What makes a top-level university? Members of ITMO’s International Council were invited to explore this concept and its various applications as ITMO navigates the rapidly changing educational environment of the post-pandemic world.
ITMO finds itself well-positioned in the current situation because it “was actively engaged in preparing for the future with the most effective use of technology before the pandemic struck”, commented Dr. Debra Stewart, the council chair and a senior fellow at NORC at the University of Chicago. But the urgency hasn’t subsided.
“The world around ITMO is changing. The pandemic has accelerated the pace of innovation, and we need to incorporate the changes that are happening,” Dr. Stewart said. “It’s a race and you never stop running.”
In his update to the council, ITMO University Rector Vladimir Vasilyev highlighted several programs and initiatives currently taking place. Since the university returned to on-site learning in February of 2021, rapid changes have occurred in regard to modes of instruction. The best practices were recognized in a competition held in spring of 2021 and the current trends and challenges were discussed during ITMO.OPEN: Educational Practices, a conference for teaching and administrative staff from universities across Russia.
On the research side, ITMO has been working on a quantum communications network between St. Petersburg and Moscow, the second-longest in the world. This summer, the university opened a nationwide PI School for young scientists. The university is also currently working on four major national projects in the fields of genetic technology, synchrotron radiation, molecular engineering in life sciences, and AI. And last but not least, the university’s new high tech campus ITMO Highpark is scheduled to break ground in mid-September, with completion of the first stage slated for late 2023.
When asked to share their take on post-pandemic tertiary education, several council members noted the increasing importance of cross- and interdisciplinary engagement. Dr. Peter M.A. Sloot, a distinguished research professor at the University of Amsterdam and director of the Complexity Institute at NTU (Singapore), noted:
“What we’re seeing at the University of Amsterdam is a landslide in interest in interdisciplinary research. The students observe that everything is connected to everything, which requires new ways of guiding them.”
Dr. Stewart, too, stressed this point and added that she has been seeing a dramatic increase in interest in interdisciplinary studies with social impact across all fields. ITMO could play a unique role in nurturing interdisciplinary research and tying it to real-world impact.
Building on this concept, Dr. Sijbolt Noorda, president emeritus of the University of Amsterdam, noted that for this approach to be successful, lecturers have to be interdisciplinary, too. He also pointed to the importance of not letting the pandemic define ITMO’s development strategy and instead focusing on bringing the same degree of flexibility, resilience, and innovation as demonstrated by ITMO in 2020 to solving a variety of other challenges.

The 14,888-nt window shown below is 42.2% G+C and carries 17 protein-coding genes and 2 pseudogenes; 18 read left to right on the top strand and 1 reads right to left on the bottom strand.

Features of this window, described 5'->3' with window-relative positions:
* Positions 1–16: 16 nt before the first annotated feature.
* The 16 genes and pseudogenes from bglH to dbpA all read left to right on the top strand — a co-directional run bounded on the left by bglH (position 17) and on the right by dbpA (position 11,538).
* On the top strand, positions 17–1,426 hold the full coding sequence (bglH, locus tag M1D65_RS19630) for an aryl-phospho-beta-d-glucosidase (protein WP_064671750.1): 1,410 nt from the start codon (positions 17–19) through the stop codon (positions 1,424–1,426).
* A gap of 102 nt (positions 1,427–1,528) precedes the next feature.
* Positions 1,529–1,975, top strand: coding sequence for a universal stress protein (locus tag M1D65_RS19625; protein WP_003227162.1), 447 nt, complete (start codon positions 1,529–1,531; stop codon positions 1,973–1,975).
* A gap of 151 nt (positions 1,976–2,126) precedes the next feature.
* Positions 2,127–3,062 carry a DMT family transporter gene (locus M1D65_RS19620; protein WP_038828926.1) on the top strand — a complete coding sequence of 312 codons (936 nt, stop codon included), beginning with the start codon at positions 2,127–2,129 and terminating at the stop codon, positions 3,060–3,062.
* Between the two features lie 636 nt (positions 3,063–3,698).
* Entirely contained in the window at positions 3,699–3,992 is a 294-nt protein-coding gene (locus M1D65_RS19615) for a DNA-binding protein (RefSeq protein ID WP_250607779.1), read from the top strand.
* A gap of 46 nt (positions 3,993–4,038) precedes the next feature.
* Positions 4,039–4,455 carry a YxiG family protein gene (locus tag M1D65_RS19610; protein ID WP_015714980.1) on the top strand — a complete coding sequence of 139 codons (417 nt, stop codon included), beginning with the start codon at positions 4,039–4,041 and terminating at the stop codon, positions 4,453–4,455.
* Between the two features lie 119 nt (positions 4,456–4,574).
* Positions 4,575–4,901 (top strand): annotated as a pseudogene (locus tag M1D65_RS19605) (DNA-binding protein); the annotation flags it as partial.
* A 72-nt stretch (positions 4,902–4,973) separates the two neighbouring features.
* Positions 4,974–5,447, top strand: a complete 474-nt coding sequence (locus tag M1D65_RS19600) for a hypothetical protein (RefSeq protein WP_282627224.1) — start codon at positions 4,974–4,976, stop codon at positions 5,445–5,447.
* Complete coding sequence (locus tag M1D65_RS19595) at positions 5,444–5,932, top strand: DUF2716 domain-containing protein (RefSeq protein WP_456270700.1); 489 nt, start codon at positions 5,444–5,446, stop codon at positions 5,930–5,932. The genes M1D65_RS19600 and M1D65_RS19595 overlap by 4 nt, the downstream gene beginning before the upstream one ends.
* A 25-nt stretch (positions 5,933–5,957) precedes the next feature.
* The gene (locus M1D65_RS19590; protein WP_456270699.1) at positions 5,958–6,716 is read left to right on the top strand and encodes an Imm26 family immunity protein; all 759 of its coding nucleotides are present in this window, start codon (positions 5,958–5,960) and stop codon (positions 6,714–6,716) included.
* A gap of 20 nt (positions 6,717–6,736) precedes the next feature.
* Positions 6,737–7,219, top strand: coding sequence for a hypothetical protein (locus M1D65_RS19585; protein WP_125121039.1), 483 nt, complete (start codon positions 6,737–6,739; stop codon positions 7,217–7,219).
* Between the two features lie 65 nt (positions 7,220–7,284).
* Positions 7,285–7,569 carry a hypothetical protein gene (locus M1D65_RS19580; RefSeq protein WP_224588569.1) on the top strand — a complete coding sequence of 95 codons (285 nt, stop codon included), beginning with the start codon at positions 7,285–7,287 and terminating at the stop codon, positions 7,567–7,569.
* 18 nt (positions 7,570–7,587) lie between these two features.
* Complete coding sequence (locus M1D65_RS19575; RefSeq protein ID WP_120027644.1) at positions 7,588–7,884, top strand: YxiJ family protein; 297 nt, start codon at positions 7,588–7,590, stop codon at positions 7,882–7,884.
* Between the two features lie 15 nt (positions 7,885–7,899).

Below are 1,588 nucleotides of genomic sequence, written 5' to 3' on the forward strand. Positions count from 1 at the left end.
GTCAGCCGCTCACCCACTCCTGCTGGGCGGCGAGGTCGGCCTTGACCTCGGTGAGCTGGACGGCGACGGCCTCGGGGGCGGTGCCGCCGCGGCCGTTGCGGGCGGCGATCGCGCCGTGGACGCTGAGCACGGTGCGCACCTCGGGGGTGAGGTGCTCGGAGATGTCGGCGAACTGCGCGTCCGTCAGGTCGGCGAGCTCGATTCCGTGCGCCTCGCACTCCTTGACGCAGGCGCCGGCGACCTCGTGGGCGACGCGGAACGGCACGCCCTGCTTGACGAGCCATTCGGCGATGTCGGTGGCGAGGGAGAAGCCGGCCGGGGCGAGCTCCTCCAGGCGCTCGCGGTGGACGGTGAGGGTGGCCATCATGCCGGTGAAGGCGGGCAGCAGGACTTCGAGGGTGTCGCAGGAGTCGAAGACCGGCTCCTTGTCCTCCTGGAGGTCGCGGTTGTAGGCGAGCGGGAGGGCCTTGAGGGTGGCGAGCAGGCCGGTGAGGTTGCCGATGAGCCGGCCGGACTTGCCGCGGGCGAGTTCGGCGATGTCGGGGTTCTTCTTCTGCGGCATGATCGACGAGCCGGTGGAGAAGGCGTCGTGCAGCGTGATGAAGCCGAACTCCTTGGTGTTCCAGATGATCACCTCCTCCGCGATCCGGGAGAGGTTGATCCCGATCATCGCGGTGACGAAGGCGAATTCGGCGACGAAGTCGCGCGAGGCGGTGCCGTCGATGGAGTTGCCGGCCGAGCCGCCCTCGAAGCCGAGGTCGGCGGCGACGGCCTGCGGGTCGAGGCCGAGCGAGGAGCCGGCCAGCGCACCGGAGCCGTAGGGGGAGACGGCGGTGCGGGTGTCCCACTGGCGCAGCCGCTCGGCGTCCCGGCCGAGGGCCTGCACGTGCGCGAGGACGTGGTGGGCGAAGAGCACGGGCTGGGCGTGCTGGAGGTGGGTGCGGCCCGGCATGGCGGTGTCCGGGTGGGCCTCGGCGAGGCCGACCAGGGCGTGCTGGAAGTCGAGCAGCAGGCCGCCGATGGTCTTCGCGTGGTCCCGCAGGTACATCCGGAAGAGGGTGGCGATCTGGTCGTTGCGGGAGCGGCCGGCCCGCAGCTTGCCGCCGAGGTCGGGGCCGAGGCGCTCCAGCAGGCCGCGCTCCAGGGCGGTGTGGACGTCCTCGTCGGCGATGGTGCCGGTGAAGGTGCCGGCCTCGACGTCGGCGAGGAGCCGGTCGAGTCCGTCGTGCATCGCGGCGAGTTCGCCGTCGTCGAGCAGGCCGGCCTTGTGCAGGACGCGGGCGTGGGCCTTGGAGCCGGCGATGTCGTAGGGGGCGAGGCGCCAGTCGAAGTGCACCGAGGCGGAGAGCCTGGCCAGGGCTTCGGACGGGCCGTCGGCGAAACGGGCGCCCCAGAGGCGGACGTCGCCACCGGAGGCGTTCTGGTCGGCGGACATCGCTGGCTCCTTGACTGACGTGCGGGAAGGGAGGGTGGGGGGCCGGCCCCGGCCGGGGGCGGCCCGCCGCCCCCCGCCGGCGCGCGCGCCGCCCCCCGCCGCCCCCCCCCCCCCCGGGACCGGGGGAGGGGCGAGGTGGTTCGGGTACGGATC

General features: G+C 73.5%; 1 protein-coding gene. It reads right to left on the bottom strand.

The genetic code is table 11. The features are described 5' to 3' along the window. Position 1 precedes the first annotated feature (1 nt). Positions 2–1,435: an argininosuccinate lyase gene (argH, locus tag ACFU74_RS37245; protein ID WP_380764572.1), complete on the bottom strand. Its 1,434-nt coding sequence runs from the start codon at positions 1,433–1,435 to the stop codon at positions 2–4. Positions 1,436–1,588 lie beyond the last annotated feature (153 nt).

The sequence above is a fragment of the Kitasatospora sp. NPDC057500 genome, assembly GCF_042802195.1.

Considering the increasing availability of educational programs, council members explored the concept of micro-credentialing and providing platforms and mechanisms, including a digital wallet, that would give students more agency in maintaining a record of their academic performance. ITMO could lead the conversation about this potentially in-demand development.
Another promising niche for ITMO emerged during a discussion of top-level research and what it would take for ITMO to reach a TRL of 7-8 – technology readiness levels that indicate mature technologies ready for market integration. Historically, universities have been involved in basic-to-applied research but are rarely involved in the later product development stages, which are usually carried out by the industry. But with its tech expertise, ITMO could be in a unique position to achieve this goal; and ITMO Highpark could provide an ecosystem that brings together early-level research and investment from tech firms.
This unique setup could also open new avenues for introducing a “humanizing” aspect into science, as bringing products to market would require a deeper understanding of emotional and communication aspects. This could lead to an entirely new research area for ITMO, suggested Dr. Sloot. “You don’t have to create products on that level, but you can do research that will help get products on that level,” he said.
Andrew Comrie, professor and associate director at the School of Geography & Development at the University of Arizona, suggested taking this idea to the next level and using it as a blueprint for ITMO’s “industry school” of sorts that would focus on the non-technical parts of research and business. Dr. Sloot suggested building an executive program in which industry leaders could learn about the connections that exist between technology and humanities, social sciences, and psychological-cognitive sciences. It could also be a good source of new projects and industrial connections.
As the university explores new ways to be a driving force for education and research, the council members agree that attracting talented students and giving them more agency remains key.
“You have such a beautiful tradition in recent years of attracting and raising young talent,” Dr. Noorda said. “Please trust them, help them develop their lives, and you’ll be the winner.”
Established in 2014 as part of the University’s innovative new approach to strategic governance, the International Council provides ITMO’s administration with broad-based advice on enhancing the University’s position on the global education and research scene. The next meeting of the council is scheduled to take place in November 2021 in Dubai.